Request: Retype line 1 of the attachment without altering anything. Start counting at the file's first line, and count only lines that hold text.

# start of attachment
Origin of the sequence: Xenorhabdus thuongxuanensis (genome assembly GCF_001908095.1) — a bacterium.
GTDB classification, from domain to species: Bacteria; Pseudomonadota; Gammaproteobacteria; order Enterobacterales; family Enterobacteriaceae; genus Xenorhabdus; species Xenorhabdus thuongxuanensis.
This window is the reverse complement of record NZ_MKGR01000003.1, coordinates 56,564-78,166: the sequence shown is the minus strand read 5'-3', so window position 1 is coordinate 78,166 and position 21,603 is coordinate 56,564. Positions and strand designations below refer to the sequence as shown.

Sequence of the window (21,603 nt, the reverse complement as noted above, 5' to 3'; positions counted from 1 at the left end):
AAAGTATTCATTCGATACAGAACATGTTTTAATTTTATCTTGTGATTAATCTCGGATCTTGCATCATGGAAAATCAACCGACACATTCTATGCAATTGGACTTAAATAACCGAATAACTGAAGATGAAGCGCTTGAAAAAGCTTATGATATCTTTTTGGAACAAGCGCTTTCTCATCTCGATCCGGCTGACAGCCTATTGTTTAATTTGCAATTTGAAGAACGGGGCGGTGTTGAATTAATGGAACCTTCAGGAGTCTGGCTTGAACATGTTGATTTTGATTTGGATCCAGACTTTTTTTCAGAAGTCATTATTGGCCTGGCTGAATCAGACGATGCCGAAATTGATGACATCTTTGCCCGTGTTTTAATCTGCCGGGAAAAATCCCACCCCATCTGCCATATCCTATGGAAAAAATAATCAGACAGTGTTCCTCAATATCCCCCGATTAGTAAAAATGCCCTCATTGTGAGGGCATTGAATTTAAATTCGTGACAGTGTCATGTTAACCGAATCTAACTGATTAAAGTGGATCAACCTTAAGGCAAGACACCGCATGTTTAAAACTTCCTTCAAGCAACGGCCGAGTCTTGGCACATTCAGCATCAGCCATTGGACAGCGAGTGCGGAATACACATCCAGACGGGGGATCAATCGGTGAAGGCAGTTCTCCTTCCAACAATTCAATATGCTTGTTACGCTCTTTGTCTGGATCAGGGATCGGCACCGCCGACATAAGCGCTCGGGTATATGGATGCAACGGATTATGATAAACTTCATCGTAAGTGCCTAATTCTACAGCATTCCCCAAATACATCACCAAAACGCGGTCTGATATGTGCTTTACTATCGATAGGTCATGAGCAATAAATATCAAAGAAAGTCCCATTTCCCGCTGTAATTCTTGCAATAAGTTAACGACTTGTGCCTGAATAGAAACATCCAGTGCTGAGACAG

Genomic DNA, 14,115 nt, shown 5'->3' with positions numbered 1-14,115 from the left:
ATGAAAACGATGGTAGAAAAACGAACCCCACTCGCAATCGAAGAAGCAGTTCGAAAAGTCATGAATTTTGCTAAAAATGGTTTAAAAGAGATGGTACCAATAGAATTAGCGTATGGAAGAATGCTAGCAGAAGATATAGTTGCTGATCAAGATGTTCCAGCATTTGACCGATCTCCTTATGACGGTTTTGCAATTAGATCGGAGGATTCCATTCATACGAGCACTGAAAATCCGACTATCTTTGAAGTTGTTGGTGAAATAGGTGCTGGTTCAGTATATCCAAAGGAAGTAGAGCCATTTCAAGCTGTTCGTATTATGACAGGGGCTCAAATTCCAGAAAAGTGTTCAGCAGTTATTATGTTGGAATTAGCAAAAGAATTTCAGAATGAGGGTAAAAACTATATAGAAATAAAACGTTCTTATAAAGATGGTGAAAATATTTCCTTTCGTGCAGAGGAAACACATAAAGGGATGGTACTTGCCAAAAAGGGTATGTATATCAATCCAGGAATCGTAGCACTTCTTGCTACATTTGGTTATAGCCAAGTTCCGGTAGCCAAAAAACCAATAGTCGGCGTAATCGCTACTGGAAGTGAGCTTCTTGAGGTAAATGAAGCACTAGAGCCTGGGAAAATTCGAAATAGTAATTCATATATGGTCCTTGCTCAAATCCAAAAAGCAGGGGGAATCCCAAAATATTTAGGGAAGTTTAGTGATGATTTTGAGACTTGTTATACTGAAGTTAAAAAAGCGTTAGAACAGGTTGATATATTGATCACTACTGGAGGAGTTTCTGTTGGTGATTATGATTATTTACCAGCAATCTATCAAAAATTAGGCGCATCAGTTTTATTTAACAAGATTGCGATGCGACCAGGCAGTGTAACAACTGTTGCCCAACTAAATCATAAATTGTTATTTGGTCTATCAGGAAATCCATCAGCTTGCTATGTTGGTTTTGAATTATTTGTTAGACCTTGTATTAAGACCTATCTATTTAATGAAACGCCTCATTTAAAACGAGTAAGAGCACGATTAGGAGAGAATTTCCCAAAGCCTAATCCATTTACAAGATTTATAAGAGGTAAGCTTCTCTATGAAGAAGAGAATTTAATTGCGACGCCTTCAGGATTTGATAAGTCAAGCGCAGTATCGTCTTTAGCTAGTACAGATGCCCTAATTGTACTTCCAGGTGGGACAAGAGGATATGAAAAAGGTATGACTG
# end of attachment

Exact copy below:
Origin of the sequence: Xenorhabdus thuongxuanensis (genome assembly GCF_001908095.1) — a bacterium.